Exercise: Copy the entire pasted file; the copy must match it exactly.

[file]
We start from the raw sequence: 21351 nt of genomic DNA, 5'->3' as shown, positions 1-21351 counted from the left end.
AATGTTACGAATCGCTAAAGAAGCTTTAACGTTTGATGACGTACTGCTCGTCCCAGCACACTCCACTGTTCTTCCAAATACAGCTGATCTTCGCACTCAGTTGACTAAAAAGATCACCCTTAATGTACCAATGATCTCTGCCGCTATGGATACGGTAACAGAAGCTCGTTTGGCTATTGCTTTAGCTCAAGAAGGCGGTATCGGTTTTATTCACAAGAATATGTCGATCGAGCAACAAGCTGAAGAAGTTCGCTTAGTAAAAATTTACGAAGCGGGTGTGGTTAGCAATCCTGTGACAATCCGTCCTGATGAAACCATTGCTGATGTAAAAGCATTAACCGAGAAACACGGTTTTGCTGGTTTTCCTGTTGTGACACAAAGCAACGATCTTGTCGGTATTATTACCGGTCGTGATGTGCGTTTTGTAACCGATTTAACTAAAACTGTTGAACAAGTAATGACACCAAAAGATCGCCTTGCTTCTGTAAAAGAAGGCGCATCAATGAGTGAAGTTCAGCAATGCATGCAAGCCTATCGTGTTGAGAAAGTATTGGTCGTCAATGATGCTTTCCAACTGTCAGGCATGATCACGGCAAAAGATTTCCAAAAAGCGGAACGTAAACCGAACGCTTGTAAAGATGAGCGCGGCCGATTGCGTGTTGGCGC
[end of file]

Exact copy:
We start from the raw sequence: 21351 nt of genomic DNA, 5'->3' as shown, positions 1-21351 counted from the left end.
AATGTTACGAATCGCTAAAGAAGCTTTAACGTTTGATGACGTACTGCTCGTCCCAGCACACTCCACTGTTCTTCCAAATACAGCTGATCTTCGCACTCAGTTGACTAAAAAGATCACCCTTAATGTACCAATGATCTCTGCCGCTATGGATACGGTAACAGAAGCTCGTTTGGCTATTGCTTTAGCTCAAGAAGGCGGTATCGGTTTTATTCACAAGAATATGTCGATCGAGCAACAAGCTGAAGAAGTTCGCTTAGTAAAAATTTACGAAGCGGGTGTGGTTAGCAATCCTGTGACAATCCGTCCTGATGAAACCATTGCTGATGTAAAAGCATTAACCGAGAAACACGGTTTTGCTGGTTTTCCTGTTGTGACACAAAGCAACGATCTTGTCGGTATTATTACCGGTCGTGATGTGCGTTTTGTAACCGATTTAACTAAAACTGTTGAACAAGTAATGACACCAAAAGATCGCCTTGCTTCTGTAAAAGAAGGCGCATCAATGAGTGAAGTTCAGCAATGCATGCAAGCCTATCGTGTTGAGAAAGTATTGGTCGTCAATGATGCTTTCCAACTGTCAGGCATGATCACGGCAAAAGATTTCCAAAAAGCGGAACGTAAACCGAACGCTTGTAAAGATGAGCGCGGCCGATTGCGTGTTGGCGC